Lower rates lead to more investment and less savings, but the question I have is how linear that is. Rates are already super low. How much are firms sitting on projects waiting for even lower rates.

Iím sitting through a series of lectures with a senior Fed official over the course of the next few months. Very interested to get his perspective.
I don't think that banks' excess reserves actually reflect a savings glut. Because within the banking system everything zeros out. With QE's banks exchanged debt paper for an equal amount of Fed money created out of thin air.
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Old 09-13-2019, 01:00 PM
 
Location: Washington Park, Denver
7,169 posts, read 6,769,556 times
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Quote:
Originally Posted by Hoonose View Post
I don't think that banks' excess reserves actually reflect a savings glut. Because within the banking system everything zeros out. With QE's banks exchanged debt paper for an equal amount of Fed money created out of thin air.
Not just savings in banks. Savings meaning capital not spent on consumption goods or invested in capital projects.
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Old 09-13-2019, 01:33 PM
 
9,101 posts, read 4,059,045 times
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Quote:
Originally Posted by SkyDog77 View Post
Not just savings in banks. Savings meaning capital not spent on consumption goods or invested in capital projects.
OK savings meaning not spending. Not spending so inflation kept down. So low interest rates to encourage it all...
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Old 09-13-2019, 01:52 PM
 
Location: Washington Park, Denver
7,169 posts, read 6,769,556 times
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Quote:
Originally Posted by Hoonose View Post
OK savings meaning not spending. Not spending so inflation kept down. So low interest rates to encourage it all...
That’s the generally held macroeconomic view as I understand it, and it’s a global saving glut, not US.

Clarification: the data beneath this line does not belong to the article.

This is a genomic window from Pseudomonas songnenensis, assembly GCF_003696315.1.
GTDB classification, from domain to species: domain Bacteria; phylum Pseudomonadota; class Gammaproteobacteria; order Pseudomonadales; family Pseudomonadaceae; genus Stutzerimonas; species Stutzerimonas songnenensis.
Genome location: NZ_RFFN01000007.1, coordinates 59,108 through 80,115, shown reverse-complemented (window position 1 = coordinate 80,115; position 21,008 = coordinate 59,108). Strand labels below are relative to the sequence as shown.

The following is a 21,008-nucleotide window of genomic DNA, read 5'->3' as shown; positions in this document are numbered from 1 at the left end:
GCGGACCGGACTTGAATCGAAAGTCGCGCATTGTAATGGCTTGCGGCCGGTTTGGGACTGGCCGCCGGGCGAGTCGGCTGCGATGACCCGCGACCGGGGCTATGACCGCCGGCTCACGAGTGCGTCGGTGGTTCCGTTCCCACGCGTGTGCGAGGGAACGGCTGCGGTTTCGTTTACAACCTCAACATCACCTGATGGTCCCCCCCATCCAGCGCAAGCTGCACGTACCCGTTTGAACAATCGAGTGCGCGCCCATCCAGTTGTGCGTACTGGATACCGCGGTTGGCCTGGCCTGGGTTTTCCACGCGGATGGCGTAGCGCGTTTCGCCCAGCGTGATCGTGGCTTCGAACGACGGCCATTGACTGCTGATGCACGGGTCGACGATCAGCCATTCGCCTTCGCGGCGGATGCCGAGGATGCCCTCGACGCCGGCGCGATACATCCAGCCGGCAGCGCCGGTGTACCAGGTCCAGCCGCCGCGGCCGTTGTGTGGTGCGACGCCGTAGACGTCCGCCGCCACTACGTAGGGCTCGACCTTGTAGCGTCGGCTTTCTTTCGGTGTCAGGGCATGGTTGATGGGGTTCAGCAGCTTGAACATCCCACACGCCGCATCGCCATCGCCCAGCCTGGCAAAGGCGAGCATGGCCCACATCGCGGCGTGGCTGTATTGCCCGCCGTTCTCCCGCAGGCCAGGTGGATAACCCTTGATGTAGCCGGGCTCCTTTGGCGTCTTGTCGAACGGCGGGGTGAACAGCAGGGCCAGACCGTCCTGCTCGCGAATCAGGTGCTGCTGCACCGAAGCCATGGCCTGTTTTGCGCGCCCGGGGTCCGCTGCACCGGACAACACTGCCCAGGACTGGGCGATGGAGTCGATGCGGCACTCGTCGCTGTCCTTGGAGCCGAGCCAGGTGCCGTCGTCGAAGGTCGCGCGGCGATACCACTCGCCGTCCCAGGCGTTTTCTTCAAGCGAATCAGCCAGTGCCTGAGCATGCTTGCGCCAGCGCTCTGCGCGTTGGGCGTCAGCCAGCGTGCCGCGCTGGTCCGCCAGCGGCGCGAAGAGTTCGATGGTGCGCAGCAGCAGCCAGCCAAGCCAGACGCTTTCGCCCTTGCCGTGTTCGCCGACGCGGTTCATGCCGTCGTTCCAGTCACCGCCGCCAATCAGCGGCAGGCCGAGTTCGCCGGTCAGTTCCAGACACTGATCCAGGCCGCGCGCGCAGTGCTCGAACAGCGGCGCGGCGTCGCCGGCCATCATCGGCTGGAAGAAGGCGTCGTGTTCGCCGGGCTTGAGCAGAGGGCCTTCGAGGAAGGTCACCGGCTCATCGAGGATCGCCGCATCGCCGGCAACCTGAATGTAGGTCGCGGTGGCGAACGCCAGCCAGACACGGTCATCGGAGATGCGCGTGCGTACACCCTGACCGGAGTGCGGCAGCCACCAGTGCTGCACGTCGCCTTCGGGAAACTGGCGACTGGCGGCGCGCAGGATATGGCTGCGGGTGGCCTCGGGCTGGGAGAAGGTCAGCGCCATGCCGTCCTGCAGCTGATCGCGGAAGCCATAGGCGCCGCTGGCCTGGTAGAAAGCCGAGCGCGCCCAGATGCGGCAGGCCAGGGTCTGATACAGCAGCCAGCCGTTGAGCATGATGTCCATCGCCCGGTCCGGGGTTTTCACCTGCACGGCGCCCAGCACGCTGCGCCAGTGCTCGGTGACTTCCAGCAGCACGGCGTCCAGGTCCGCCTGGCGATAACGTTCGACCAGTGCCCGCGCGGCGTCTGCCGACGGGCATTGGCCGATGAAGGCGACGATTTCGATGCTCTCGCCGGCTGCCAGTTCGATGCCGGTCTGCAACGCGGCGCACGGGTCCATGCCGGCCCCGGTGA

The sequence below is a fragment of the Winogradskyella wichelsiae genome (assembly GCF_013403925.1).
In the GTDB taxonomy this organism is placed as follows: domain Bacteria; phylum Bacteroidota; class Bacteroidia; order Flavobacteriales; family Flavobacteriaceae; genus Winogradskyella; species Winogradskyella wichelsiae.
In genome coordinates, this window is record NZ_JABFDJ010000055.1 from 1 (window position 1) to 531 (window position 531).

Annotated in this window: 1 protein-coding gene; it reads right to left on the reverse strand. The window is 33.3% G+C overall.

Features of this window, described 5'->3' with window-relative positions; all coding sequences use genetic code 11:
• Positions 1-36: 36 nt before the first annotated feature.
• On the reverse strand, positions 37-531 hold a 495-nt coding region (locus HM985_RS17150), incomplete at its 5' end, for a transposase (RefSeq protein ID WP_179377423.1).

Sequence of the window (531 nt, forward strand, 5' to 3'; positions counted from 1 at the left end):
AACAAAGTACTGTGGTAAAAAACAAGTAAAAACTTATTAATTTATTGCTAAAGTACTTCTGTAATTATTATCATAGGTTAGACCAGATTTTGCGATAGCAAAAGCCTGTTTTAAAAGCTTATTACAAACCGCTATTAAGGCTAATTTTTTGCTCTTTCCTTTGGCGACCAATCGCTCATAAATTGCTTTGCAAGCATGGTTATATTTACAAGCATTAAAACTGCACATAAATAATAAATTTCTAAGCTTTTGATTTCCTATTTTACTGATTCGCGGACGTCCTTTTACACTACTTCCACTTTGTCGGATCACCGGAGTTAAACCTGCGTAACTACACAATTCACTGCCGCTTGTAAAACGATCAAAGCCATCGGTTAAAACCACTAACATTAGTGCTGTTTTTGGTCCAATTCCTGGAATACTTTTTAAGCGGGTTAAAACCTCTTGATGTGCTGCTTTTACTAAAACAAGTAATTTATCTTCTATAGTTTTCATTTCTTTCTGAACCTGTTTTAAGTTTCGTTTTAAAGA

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Old 09-13-2019, 03:21 PM
 
Location: Log "cabin" west of Bangor
5,704 posts, read 6,866,515 times
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Quote:
Originally Posted by PacoMartin View Post
Trump tweets that he favors zero or negative interest rates in order to prevent a recession. While these rates are popular in Japan and Europe, they have never been tried in the USA.

Negative interest rates, in particular, frighten many Americans because they fear that the commercial banks will increase fees on savings account to pass on the costs.

The 10,000 JPY banknote worth $92.75 in USD is extremely popular in Japan because they can keep their wealth in home safes. Circulation of these banknotes is between 9 and 10 billion notes for a population of roughly 126 million.

While the FED reports that there are 13.435 billion $100 banknotes are in circulation as of the end of 2018 for a population of about 330 million, upwards to 75% of the Benjamins are believed to be in circulation in foreign countries.

Will Trump's tweet cause a bank run on $100 bills? Will calls for the government to re-issue the $500 banknote increase?
If there were a 'fee' on a savings account...basically charging me for the priviledge of using *my* money...I wouldn't have a savings account...oh, wait, I don't have one anyway, what isn't in my checking account is either stashed where I can get it any time I want it or in my pocket...yeah, the pocket where I have to slide my pistol back to reach into it...


Quote:
Originally Posted by lieqiang View Post
I'm skeptical that your average blue collar worker will see a tweet by Trump about interest rates and decide they need to go hoard $100 bills.
I already do. Since the day my debit card was turned off due to a [$7.00] fraudulent charge and I had already filled my gas tank but had no cash on me (embarrassing, to say the least) I now carry a wad of hundreds at all times, with more where I can get it if I need it. I also carry some 1oz silver bullion pieces as a 'last resort' emergency stash.